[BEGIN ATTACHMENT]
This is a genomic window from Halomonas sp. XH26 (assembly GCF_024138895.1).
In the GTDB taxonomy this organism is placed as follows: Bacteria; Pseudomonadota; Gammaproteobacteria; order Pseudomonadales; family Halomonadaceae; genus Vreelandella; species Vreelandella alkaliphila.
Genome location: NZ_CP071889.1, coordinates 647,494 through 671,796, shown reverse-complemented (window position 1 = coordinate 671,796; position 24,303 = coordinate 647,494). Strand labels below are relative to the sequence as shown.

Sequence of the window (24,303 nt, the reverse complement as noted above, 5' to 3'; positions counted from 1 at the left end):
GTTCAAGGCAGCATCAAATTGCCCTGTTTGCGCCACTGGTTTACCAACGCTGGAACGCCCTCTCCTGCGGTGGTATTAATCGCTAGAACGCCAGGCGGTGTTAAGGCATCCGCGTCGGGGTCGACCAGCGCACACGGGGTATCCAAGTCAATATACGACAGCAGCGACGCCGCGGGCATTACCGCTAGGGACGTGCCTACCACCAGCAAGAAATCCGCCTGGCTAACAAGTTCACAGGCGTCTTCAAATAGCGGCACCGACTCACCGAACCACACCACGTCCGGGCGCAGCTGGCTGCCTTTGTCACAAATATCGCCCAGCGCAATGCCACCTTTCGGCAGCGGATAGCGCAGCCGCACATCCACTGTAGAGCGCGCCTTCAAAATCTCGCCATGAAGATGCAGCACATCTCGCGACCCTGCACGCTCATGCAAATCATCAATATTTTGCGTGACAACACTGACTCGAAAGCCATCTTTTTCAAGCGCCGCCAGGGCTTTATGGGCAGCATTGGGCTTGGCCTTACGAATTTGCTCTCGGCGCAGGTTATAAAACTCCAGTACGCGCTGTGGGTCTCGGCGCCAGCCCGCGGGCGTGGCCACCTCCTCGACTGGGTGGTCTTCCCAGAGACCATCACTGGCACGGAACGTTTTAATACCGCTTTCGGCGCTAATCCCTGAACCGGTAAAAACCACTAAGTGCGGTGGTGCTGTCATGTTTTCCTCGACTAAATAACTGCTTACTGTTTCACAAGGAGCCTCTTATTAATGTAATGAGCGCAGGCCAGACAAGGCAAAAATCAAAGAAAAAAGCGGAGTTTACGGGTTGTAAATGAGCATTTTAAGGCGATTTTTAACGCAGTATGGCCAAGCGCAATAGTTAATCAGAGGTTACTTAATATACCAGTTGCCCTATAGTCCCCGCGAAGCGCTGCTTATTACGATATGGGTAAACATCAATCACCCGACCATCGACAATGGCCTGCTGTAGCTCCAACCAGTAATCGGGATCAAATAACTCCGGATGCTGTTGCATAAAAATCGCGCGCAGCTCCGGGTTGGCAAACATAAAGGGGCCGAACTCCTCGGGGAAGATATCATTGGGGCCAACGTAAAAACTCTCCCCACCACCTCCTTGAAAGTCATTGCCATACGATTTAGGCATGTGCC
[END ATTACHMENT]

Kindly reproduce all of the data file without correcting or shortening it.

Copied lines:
This is a genomic window from Halomonas sp. XH26 (assembly GCF_024138895.1).
In the GTDB taxonomy this organism is placed as follows: Bacteria; Pseudomonadota; Gammaproteobacteria; order Pseudomonadales; family Halomonadaceae; genus Vreelandella; species Vreelandella alkaliphila.
Genome location: NZ_CP071889.1, coordinates 647,494 through 671,796, shown reverse-complemented (window position 1 = coordinate 671,796; position 24,303 = coordinate 647,494). Strand labels below are relative to the sequence as shown.

Sequence of the window (24,303 nt, the reverse complement as noted above, 5' to 3'; positions counted from 1 at the left end):
GTTCAAGGCAGCATCAAATTGCCCTGTTTGCGCCACTGGTTTACCAACGCTGGAACGCCCTCTCCTGCGGTGGTATTAATCGCTAGAACGCCAGGCGGTGTTAAGGCATCCGCGTCGGGGTCGACCAGCGCACACGGGGTATCCAAGTCAATATACGACAGCAGCGACGCCGCGGGCATTACCGCTAGGGACGTGCCTACCACCAGCAAGAAATCCGCCTGGCTAACAAGTTCACAGGCGTCTTCAAATAGCGGCACCGACTCACCGAACCACACCACGTCCGGGCGCAGCTGGCTGCCTTTGTCACAAATATCGCCCAGCGCAATGCCACCTTTCGGCAGCGGATAGCGCAGCCGCACATCCACTGTAGAGCGCGCCTTCAAAATCTCGCCATGAAGATGCAGCACATCTCGCGACCCTGCACGCTCATGCAAATCATCAATATTTTGCGTGACAACACTGACTCGAAAGCCATCTTTTTCAAGCGCCGCCAGGGCTTTATGGGCAGCATTGGGCTTGGCCTTACGAATTTGCTCTCGGCGCAGGTTATAAAACTCCAGTACGCGCTGTGGGTCTCGGCGCCAGCCCGCGGGCGTGGCCACCTCCTCGACTGGGTGGTCTTCCCAGAGACCATCACTGGCACGGAACGTTTTAATACCGCTTTCGGCGCTAATCCCTGAACCGGTAAAAACCACTAAGTGCGGTGGTGCTGTCATGTTTTCCTCGACTAAATAACTGCTTACTGTTTCACAAGGAGCCTCTTATTAATGTAATGAGCGCAGGCCAGACAAGGCAAAAATCAAAGAAAAAAGCGGAGTTTACGGGTTGTAAATGAGCATTTTAAGGCGATTTTTAACGCAGTATGGCCAAGCGCAATAGTTAATCAGAGGTTACTTAATATACCAGTTGCCCTATAGTCCCCGCGAAGCGCTGCTTATTACGATATGGGTAAACATCAATCACCCGACCATCGACAATGGCCTGCTGTAGCTCCAACCAGTAATCGGGATCAAATAACTCCGGATGCTGTTGCATAAAAATCGCGCGCAGCTCCGGGTTGGCAAACATAAAGGGGCCGAACTCCTCGGGGAAGATATCATTGGGGCCAACGTAAAAACTCTCCCCACCACCTCCTTGAAAGTCATTGCCATACGATTTAGGCATGTGCC